Florida’s Seminole County’s tax collector office has now become the first US government agency to accept Bitcoin payment for various services in collaboration with the payment provider, BitPay.
First U.S. government agency to accept cryptocurrency
It has been officially announced by the tax collector of the Seminole County, Florida, Joel M. Greenberg that the office will start accepting the cryptocurrencies as payment for various services this summer.
According to the press release, Bitcoin (BTC) and Bitcoin Cash (BCH) both will be accepted as payment for services that include property taxes, ID card fees, driver license, title, and tags. The move has been made in order to improve the payment efficiency and accuracy along with eliminating the heavy fees.
Greenberg was elected as the tax collector in November 2016 and since taking the office in January 2017, he has been initiating the introduction of new technologies like artificial intelligence and blockchain.
By accepting cryptocurrencies, the county aims to eliminate the risk of fraud and identity theft associated with credit card usage.
In collaboration with BitPay
The Seminole County Tax Collector is going to use the “largest global blockchain payments provider” BitPay that will allow the office to receive the settlement in its account the next business day in US dollars. The company also enables businesses to send and receive cross-border payments along with a platform to manage digital assets through its wallet.
The document that goes with the subtitle of “First U.S. Government Agency to Accept Cryptocurrency”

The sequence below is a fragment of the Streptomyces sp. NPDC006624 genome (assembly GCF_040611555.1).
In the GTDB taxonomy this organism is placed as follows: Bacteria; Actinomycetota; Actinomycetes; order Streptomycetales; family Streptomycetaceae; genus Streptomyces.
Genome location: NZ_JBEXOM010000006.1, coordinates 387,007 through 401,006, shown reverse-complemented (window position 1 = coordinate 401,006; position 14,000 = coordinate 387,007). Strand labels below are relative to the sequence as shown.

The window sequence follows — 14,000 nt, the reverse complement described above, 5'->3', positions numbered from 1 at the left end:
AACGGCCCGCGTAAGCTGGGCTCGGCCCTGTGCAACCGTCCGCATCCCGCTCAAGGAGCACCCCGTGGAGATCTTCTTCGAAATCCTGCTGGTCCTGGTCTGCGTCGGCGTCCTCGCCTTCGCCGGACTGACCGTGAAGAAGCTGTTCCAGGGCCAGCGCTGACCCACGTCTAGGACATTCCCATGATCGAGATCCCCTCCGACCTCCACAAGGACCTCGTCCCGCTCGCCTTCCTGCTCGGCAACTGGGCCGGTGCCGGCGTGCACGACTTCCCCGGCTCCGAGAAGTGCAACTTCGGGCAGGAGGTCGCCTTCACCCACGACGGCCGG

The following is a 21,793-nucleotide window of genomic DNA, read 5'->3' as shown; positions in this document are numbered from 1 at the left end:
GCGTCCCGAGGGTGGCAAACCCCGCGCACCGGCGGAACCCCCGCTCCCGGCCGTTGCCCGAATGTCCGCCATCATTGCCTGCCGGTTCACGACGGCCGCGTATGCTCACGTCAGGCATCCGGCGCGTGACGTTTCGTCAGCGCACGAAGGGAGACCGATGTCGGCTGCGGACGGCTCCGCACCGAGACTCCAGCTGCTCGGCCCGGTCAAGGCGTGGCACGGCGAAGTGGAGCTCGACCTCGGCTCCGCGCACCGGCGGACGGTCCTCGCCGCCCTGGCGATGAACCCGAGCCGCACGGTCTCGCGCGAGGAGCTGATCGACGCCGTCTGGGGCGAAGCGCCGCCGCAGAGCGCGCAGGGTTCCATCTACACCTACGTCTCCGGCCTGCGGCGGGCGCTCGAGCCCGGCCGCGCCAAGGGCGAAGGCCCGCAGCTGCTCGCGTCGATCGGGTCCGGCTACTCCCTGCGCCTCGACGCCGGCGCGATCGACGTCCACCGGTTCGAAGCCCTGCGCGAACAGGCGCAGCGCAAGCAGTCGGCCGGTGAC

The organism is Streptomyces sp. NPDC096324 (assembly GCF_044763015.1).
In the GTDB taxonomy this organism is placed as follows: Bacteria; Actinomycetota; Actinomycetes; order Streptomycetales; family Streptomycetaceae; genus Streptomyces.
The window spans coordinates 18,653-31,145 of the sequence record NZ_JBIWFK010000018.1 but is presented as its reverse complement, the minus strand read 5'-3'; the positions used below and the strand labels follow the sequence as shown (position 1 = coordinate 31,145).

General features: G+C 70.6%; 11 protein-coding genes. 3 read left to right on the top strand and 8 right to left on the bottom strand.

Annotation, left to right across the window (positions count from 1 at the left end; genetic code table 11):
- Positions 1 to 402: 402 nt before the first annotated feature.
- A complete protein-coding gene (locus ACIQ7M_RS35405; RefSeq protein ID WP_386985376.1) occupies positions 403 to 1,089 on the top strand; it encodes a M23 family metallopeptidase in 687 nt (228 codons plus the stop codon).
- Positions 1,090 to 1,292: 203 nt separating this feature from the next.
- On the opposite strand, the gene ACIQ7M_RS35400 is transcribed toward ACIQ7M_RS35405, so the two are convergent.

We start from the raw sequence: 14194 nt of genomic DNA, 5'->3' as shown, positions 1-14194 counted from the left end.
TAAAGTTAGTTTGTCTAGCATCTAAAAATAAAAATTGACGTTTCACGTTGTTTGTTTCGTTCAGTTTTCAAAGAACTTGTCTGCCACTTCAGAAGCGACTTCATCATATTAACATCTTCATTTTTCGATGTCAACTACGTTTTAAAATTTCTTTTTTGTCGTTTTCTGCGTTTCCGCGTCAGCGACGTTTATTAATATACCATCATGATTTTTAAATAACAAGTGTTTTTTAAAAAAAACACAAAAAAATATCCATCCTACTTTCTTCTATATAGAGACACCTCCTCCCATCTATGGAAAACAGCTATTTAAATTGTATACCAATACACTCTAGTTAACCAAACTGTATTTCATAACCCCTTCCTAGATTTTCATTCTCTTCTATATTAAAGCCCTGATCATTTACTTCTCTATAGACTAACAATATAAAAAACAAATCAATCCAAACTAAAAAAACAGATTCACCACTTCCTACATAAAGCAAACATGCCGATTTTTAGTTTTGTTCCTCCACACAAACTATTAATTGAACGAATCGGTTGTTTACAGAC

quotes BitPay as saying:
“With the Seminole County Tax Collector’s office, we have engaged our first government agency to accept bitcoin and bitcoin cash by making it easy and seamless for them.”
Earlier this month, the Berkeley city in California started an initiative to use blockchain technology to public finance the community projects. In order to allow more people to invest in the municipal projects, the minimum price of the municipal bond will be decreased drastically i.e. from $5,000 to about $10-25. Ben Bartlett, the vice mayor also talked about the possibility of issuing a token that would work like the municipal bond for city funding, if the political process allows for it.
This month itself, the US state of Arizona walked back on the provision that would have allowed the state residents to pay taxes by using cryptos. Now, the bill only allows the Department of Revenue to study the use of cryptocurrency to pay the income tax.
What do you think of Seminole county allowing tax payment in cryptocurrencies? Which state do you think will be the next to accept bitcoin payment? Share your thoughts with us!
I am an associate content producer for the news section of Coingape. I have previously worked as a freelancer for numerous sites and have covered a dynamic range of topics from sports, finance to economics and politics.